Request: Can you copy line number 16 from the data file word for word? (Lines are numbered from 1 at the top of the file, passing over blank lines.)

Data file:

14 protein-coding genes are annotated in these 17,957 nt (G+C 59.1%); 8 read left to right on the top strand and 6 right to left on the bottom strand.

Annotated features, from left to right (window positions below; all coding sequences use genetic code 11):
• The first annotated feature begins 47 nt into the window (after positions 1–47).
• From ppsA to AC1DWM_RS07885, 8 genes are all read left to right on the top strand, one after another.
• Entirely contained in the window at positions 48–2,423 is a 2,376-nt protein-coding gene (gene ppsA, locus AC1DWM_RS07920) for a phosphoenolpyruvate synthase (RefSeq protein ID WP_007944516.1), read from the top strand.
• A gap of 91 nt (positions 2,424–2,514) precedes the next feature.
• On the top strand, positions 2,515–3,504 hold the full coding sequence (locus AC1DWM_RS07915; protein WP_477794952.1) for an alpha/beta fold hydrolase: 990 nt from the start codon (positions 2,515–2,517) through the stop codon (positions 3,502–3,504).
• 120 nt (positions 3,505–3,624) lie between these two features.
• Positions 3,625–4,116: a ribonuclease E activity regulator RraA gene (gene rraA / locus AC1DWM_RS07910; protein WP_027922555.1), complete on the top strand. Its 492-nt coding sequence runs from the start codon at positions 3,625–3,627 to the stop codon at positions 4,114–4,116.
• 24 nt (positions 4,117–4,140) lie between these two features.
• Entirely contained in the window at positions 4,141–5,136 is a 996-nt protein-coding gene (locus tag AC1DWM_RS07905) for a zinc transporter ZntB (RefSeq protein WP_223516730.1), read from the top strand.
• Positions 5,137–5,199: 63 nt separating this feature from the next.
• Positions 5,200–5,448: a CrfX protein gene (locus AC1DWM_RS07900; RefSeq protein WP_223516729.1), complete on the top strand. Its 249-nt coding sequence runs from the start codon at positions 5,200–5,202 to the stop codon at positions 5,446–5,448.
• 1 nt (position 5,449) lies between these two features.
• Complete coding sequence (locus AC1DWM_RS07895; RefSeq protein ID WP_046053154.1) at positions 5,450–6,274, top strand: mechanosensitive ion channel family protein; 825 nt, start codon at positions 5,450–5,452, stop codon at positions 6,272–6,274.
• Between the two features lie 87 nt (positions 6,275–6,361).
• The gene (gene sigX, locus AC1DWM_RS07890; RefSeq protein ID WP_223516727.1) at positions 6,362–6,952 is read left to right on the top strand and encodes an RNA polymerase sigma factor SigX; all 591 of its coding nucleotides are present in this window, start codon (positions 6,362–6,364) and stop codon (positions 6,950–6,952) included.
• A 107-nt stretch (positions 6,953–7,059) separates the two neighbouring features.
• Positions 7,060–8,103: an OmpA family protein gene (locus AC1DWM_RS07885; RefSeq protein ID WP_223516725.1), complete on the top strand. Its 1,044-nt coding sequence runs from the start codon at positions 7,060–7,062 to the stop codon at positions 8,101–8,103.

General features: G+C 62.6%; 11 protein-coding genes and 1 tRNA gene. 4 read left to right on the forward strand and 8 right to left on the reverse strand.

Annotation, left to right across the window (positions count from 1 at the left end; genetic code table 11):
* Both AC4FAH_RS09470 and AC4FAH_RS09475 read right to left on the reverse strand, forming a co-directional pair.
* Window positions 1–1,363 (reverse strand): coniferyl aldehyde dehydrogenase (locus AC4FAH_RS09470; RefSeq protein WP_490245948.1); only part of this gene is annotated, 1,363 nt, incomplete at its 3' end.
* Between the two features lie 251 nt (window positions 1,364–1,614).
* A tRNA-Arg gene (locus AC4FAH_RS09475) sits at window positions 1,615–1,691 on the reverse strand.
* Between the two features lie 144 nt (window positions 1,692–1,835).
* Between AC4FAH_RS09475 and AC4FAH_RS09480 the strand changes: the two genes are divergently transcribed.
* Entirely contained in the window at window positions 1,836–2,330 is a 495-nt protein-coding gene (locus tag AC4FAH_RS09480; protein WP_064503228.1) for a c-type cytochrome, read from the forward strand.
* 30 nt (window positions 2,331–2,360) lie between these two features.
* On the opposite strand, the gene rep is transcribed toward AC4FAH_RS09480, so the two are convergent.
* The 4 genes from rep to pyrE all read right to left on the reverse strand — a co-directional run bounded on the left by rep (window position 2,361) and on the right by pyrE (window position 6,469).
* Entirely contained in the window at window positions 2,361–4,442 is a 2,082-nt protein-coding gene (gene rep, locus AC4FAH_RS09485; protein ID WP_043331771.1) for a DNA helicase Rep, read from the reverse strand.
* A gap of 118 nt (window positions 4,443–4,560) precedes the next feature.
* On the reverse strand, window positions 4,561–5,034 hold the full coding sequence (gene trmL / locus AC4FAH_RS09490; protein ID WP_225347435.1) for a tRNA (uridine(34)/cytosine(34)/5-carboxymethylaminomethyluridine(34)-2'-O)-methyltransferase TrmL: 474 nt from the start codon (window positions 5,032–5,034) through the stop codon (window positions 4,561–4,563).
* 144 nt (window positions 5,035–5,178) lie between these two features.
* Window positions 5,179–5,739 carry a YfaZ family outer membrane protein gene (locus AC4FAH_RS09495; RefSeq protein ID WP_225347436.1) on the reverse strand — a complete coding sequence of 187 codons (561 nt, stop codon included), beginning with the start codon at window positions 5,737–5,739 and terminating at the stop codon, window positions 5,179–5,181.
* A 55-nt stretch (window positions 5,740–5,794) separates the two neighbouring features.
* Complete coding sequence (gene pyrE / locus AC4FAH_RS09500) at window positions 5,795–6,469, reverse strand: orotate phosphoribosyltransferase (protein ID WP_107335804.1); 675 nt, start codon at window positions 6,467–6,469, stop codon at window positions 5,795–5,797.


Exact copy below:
• Between the two features lie 87 nt (positions 6,275–6,361).